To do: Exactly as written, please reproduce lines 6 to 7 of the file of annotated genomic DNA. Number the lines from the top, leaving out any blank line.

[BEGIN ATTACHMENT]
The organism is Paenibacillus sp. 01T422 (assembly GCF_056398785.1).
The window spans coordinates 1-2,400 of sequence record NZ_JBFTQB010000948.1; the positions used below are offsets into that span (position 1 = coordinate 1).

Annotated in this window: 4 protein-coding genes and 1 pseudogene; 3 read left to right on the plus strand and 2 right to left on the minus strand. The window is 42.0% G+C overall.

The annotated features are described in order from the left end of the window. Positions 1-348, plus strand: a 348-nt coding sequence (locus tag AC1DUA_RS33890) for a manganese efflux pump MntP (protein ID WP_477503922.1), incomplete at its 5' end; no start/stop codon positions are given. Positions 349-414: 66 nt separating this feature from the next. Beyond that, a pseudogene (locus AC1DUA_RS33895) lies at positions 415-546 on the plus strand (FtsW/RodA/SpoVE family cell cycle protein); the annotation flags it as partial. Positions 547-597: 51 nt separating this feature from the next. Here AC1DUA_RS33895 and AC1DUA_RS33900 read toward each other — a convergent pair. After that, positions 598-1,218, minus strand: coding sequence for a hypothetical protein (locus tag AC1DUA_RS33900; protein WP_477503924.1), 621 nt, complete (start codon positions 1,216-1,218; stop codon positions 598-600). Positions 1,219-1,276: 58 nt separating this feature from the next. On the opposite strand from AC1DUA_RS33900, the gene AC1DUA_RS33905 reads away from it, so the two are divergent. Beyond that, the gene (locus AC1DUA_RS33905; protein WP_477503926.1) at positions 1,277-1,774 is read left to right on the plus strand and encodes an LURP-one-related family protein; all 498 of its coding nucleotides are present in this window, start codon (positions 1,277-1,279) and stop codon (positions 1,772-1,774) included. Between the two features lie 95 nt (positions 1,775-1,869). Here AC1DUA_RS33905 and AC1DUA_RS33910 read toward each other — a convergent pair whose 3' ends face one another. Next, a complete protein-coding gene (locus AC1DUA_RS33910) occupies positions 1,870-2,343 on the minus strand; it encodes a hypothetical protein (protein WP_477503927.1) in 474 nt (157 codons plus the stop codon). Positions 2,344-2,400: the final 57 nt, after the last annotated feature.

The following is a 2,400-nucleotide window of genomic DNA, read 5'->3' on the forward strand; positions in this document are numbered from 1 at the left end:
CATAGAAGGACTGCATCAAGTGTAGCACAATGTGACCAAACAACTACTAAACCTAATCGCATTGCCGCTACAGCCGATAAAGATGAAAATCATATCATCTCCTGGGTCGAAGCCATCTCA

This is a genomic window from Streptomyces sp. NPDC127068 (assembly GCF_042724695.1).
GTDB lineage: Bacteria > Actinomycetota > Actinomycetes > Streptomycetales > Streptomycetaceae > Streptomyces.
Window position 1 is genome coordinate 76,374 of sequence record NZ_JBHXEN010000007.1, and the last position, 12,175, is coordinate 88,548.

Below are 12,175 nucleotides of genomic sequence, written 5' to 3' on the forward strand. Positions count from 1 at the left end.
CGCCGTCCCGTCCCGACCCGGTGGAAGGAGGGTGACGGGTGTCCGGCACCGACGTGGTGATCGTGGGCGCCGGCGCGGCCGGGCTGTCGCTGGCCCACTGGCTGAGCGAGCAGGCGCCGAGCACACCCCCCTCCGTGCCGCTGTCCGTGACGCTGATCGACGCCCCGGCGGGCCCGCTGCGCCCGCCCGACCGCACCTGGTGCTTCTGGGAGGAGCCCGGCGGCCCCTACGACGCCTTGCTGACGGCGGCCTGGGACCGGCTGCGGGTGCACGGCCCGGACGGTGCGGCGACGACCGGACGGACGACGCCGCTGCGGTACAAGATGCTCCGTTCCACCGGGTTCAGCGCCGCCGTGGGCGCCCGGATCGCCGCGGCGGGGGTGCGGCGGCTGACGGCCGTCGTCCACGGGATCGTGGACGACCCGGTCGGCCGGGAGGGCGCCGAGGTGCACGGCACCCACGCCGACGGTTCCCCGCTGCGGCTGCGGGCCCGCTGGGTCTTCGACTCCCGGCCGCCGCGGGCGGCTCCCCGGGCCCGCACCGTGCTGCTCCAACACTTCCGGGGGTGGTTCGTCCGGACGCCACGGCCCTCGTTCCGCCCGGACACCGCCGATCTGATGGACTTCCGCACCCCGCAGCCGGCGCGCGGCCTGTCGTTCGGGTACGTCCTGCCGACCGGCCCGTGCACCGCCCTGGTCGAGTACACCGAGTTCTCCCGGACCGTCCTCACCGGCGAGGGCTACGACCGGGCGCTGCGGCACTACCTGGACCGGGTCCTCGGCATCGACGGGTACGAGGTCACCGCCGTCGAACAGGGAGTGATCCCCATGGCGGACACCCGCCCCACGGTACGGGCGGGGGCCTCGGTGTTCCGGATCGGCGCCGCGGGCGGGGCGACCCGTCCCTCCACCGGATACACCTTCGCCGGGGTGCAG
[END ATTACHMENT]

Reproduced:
CATAGAAGGACTGCATCAAGTGTAGCACAATGTGACCAAACAACTACTAAACCTAATCGCATTGCCGCTACAGCCGATAAAGATGAAAATCATATCATCTCCTGGGTCGAAGCCATCTCA

This is a genomic window from Streptomyces sp. NPDC127068 (assembly GCF_042724695.1).